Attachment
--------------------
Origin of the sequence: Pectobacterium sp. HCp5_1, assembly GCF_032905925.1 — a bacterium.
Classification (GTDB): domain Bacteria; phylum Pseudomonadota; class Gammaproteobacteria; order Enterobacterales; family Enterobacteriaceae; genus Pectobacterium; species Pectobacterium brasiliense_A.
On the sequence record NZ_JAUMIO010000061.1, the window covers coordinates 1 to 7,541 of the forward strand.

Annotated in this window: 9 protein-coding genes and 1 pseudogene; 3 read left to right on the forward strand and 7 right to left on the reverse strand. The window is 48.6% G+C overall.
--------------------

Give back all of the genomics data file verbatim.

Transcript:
Origin of the sequence: Pectobacterium sp. HCp5_1, assembly GCF_032905925.1 — a bacterium.
Classification (GTDB): domain Bacteria; phylum Pseudomonadota; class Gammaproteobacteria; order Enterobacterales; family Enterobacteriaceae; genus Pectobacterium; species Pectobacterium brasiliense_A.
On the sequence record NZ_JAUMIO010000061.1, the window covers coordinates 1 to 7,541 of the forward strand.

Annotated in this window: 9 protein-coding genes and 1 pseudogene; 3 read left to right on the forward strand and 7 right to left on the reverse strand. The window is 48.6% G+C overall.